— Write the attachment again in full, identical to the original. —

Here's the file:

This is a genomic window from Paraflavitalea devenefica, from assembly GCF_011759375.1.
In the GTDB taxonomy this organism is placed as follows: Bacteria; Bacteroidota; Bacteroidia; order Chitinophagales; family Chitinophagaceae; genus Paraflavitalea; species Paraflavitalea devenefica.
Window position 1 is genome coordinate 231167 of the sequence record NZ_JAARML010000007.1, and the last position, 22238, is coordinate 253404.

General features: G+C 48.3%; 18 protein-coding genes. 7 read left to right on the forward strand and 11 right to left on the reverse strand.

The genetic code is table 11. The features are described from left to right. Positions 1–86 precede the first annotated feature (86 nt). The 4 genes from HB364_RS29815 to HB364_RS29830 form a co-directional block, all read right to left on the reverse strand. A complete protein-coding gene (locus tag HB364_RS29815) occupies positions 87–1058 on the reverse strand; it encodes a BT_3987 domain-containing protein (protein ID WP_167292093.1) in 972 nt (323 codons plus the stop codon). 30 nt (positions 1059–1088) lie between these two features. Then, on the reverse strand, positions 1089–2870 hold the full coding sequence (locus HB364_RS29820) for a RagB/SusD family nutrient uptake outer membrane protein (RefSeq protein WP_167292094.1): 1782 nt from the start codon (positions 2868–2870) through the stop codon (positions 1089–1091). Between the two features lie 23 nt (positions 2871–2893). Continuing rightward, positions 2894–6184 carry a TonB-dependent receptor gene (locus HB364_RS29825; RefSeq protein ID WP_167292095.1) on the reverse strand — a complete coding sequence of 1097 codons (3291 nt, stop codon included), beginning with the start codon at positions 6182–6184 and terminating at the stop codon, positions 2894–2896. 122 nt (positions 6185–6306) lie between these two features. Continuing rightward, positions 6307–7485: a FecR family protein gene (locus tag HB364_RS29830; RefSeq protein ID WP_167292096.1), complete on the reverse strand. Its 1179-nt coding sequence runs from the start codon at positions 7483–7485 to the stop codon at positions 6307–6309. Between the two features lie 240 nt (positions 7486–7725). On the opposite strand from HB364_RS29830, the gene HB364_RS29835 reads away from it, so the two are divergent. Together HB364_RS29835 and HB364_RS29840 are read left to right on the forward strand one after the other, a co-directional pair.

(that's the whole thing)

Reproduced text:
This is a genomic window from Paraflavitalea devenefica, from assembly GCF_011759375.1.
In the GTDB taxonomy this organism is placed as follows: Bacteria; Bacteroidota; Bacteroidia; order Chitinophagales; family Chitinophagaceae; genus Paraflavitalea; species Paraflavitalea devenefica.
Window position 1 is genome coordinate 231167 of the sequence record NZ_JAARML010000007.1, and the last position, 22238, is coordinate 253404.

General features: G+C 48.3%; 18 protein-coding genes. 7 read left to right on the forward strand and 11 right to left on the reverse strand.

The genetic code is table 11. The features are described from left to right. Positions 1–86 precede the first annotated feature (86 nt). The 4 genes from HB364_RS29815 to HB364_RS29830 form a co-directional block, all read right to left on the reverse strand. A complete protein-coding gene (locus tag HB364_RS29815) occupies positions 87–1058 on the reverse strand; it encodes a BT_3987 domain-containing protein (protein ID WP_167292093.1) in 972 nt (323 codons plus the stop codon). 30 nt (positions 1059–1088) lie between these two features. Then, on the reverse strand, positions 1089–2870 hold the full coding sequence (locus HB364_RS29820) for a RagB/SusD family nutrient uptake outer membrane protein (RefSeq protein WP_167292094.1): 1782 nt from the start codon (positions 2868–2870) through the stop codon (positions 1089–1091). Between the two features lie 23 nt (positions 2871–2893). Continuing rightward, positions 2894–6184 carry a TonB-dependent receptor gene (locus HB364_RS29825; RefSeq protein ID WP_167292095.1) on the reverse strand — a complete coding sequence of 1097 codons (3291 nt, stop codon included), beginning with the start codon at positions 6182–6184 and terminating at the stop codon, positions 2894–2896. 122 nt (positions 6185–6306) lie between these two features. Continuing rightward, positions 6307–7485: a FecR family protein gene (locus tag HB364_RS29830; RefSeq protein ID WP_167292096.1), complete on the reverse strand. Its 1179-nt coding sequence runs from the start codon at positions 7483–7485 to the stop codon at positions 6307–6309. Between the two features lie 240 nt (positions 7486–7725). On the opposite strand from HB364_RS29830, the gene HB364_RS29835 reads away from it, so the two are divergent. Together HB364_RS29835 and HB364_RS29840 are read left to right on the forward strand one after the other, a co-directional pair.